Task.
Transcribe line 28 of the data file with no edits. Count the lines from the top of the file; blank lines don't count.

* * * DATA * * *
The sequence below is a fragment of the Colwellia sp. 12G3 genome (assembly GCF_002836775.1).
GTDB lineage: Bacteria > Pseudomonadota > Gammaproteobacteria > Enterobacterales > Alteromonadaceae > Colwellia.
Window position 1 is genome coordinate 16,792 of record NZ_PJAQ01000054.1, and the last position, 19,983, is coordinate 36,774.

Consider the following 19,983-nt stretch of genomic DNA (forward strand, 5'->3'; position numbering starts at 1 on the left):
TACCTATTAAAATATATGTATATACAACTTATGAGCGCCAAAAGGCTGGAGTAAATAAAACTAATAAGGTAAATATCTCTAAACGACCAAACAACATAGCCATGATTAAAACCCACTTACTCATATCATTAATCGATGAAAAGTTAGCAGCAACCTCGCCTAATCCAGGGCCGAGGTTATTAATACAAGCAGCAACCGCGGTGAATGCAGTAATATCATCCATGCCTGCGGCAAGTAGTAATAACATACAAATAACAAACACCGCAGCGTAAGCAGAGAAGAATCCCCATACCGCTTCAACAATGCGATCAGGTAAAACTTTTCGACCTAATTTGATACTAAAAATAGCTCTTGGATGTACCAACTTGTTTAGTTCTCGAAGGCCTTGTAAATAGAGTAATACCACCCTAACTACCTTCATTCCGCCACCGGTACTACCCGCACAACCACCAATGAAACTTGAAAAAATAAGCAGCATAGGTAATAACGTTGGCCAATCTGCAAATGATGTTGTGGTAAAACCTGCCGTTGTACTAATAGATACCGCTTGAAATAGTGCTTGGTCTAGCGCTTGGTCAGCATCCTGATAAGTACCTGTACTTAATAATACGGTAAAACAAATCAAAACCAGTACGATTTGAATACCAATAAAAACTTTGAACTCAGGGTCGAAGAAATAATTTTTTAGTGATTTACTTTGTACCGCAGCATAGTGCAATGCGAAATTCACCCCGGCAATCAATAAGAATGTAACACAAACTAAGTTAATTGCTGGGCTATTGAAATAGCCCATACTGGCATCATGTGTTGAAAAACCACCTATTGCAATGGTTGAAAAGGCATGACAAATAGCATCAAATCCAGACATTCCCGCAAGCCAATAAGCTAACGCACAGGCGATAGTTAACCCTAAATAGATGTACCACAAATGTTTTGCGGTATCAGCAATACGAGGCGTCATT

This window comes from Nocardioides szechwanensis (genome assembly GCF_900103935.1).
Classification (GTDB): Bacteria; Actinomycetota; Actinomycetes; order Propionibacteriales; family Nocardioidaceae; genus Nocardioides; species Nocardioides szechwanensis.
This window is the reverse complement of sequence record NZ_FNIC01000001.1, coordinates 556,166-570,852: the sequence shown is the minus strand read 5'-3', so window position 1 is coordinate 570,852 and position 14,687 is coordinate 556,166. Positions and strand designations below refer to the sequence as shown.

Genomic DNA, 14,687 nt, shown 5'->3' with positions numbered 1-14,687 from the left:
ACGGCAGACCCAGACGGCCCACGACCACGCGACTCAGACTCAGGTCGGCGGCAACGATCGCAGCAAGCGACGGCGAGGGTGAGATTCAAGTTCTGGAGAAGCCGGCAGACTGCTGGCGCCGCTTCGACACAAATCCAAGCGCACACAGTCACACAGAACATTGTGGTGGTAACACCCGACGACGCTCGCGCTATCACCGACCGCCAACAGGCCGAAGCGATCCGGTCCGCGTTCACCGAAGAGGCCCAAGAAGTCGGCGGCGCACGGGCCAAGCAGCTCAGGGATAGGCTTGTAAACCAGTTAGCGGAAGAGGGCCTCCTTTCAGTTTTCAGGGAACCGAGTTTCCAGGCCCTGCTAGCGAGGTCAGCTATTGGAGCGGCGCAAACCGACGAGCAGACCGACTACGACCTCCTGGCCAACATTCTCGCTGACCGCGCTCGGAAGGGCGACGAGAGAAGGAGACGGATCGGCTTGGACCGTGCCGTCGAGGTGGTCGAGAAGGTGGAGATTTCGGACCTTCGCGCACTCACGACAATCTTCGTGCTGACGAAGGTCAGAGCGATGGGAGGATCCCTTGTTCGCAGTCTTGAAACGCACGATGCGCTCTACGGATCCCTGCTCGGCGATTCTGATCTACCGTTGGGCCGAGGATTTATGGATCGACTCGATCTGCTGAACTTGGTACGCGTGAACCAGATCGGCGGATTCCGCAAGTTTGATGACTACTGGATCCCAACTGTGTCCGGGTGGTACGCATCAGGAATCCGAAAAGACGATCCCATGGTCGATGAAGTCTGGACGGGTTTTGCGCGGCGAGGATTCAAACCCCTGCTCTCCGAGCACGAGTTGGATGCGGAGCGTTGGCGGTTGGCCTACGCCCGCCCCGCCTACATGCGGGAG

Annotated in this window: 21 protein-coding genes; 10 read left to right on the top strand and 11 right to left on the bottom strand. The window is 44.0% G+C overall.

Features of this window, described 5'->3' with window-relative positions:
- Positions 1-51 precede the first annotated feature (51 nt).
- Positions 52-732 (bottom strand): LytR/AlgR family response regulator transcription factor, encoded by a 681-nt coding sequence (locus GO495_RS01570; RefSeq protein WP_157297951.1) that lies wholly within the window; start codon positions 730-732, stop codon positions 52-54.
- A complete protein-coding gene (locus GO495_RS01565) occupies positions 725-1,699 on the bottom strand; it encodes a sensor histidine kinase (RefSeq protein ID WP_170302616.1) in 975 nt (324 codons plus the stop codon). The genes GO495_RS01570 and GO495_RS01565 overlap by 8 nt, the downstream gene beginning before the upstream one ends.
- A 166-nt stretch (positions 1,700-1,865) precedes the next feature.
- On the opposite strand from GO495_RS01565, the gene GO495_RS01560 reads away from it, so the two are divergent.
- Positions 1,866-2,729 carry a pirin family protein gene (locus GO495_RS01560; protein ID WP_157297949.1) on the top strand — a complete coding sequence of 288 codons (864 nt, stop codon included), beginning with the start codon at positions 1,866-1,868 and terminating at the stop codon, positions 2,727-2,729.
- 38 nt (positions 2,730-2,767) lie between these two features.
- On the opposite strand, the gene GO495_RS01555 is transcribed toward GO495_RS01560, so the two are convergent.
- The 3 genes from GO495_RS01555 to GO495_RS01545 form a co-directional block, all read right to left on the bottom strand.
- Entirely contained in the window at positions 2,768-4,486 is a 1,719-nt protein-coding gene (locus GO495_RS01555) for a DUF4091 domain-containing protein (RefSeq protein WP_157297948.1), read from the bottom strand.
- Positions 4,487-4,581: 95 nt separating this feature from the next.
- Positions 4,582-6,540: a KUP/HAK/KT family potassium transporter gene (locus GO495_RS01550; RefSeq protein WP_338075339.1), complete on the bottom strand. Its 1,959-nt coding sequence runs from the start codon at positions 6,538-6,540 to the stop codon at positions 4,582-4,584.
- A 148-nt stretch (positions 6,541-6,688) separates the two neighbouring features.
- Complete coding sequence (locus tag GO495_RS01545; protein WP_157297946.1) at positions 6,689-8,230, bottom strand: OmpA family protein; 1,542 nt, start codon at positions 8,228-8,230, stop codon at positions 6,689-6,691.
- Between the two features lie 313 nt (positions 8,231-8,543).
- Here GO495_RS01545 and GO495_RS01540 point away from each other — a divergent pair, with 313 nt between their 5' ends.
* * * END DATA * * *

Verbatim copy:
- Here GO495_RS01545 and GO495_RS01540 point away from each other — a divergent pair, with 313 nt between their 5' ends.